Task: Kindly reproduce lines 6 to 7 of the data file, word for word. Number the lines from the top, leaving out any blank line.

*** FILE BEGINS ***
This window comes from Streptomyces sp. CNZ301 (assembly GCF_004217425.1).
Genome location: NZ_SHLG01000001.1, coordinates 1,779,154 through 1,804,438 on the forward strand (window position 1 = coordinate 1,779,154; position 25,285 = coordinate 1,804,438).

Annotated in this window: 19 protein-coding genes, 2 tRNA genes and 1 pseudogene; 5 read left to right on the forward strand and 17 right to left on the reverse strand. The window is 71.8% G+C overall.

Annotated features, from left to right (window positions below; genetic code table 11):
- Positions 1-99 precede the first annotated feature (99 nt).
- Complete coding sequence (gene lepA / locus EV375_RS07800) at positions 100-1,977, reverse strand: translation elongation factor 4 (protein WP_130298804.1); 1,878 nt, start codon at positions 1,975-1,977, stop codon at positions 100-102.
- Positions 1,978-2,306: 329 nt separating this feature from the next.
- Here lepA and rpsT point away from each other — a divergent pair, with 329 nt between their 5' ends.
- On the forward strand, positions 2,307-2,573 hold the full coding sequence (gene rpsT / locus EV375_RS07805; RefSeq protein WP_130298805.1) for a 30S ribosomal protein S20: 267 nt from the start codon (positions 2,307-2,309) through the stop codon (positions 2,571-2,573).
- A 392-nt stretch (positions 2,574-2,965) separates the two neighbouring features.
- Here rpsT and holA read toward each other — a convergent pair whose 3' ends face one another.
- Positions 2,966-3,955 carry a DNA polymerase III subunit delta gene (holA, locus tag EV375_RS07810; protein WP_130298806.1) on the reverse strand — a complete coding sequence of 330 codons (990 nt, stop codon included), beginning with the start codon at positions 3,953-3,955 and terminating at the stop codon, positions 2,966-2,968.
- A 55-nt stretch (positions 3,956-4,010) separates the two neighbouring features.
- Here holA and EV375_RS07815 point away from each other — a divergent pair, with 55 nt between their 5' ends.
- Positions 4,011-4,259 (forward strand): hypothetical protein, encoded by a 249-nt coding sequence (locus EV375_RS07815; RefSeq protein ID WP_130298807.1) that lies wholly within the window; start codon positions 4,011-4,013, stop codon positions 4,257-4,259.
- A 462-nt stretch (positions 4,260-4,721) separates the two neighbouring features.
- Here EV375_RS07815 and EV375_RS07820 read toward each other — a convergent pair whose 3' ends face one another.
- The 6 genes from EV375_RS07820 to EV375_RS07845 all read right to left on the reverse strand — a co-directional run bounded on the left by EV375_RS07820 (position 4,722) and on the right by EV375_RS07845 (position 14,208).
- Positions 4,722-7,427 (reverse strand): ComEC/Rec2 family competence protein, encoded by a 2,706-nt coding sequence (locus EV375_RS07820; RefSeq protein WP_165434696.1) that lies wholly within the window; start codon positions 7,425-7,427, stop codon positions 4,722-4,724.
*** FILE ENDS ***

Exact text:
- Complete coding sequence (gene lepA / locus EV375_RS07800) at positions 100-1,977, reverse strand: translation elongation factor 4 (protein WP_130298804.1); 1,878 nt, start codon at positions 1,975-1,977, stop codon at positions 100-102.
- Positions 1,978-2,306: 329 nt separating this feature from the next.